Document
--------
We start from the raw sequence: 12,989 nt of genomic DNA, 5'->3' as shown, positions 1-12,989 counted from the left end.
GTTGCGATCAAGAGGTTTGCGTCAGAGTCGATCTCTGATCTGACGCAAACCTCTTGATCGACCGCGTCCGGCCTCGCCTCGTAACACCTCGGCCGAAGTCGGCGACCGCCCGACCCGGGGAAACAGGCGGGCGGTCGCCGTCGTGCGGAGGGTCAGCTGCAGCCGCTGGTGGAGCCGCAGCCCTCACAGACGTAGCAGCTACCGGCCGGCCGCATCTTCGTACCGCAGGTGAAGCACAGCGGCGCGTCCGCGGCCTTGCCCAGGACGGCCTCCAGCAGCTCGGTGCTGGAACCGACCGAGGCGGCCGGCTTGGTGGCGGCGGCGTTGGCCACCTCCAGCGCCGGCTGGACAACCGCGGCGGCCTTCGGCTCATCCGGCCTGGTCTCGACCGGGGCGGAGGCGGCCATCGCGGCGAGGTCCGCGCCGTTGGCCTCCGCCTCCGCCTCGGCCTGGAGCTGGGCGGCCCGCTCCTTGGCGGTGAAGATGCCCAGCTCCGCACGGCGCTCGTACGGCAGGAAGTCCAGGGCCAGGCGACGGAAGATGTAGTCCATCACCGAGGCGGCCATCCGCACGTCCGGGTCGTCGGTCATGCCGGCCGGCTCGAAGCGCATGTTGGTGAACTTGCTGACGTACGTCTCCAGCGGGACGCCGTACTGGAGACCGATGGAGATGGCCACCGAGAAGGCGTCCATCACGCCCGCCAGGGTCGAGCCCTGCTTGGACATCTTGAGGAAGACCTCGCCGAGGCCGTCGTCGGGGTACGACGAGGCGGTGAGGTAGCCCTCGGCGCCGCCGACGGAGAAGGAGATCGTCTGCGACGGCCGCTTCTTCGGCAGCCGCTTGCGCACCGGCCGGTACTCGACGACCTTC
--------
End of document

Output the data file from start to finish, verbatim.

We start from the raw sequence: 12,989 nt of genomic DNA, 5'->3' as shown, positions 1-12,989 counted from the left end.
GTTGCGATCAAGAGGTTTGCGTCAGAGTCGATCTCTGATCTGACGCAAACCTCTTGATCGACCGCGTCCGGCCTCGCCTCGTAACACCTCGGCCGAAGTCGGCGACCGCCCGACCCGGGGAAACAGGCGGGCGGTCGCCGTCGTGCGGAGGGTCAGCTGCAGCCGCTGGTGGAGCCGCAGCCCTCACAGACGTAGCAGCTACCGGCCGGCCGCATCTTCGTACCGCAGGTGAAGCACAGCGGCGCGTCCGCGGCCTTGCCCAGGACGGCCTCCAGCAGCTCGGTGCTGGAACCGACCGAGGCGGCCGGCTTGGTGGCGGCGGCGTTGGCCACCTCCAGCGCCGGCTGGACAACCGCGGCGGCCTTCGGCTCATCCGGCCTGGTCTCGACCGGGGCGGAGGCGGCCATCGCGGCGAGGTCCGCGCCGTTGGCCTCCGCCTCCGCCTCGGCCTGGAGCTGGGCGGCCCGCTCCTTGGCGGTGAAGATGCCCAGCTCCGCACGGCGCTCGTACGGCAGGAAGTCCAGGGCCAGGCGACGGAAGATGTAGTCCATCACCGAGGCGGCCATCCGCACGTCCGGGTCGTCGGTCATGCCGGCCGGCTCGAAGCGCATGTTGGTGAACTTGCTGACGTACGTCTCCAGCGGGACGCCGTACTGGAGACCGATGGAGATGGCCACCGAGAAGGCGTCCATCACGCCCGCCAGGGTCGAGCCCTGCTTGGACATCTTGAGGAAGACCTCGCCGAGGCCGTCGTCGGGGTACGACGAGGCGGTGAGGTAGCCCTCGGCGCCGCCGACGGAGAAGGAGATCGTCTGCGACGGCCGCTTCTTCGGCAGCCGCTTGCGCACCGGCCGGTACTCGACGACCTTC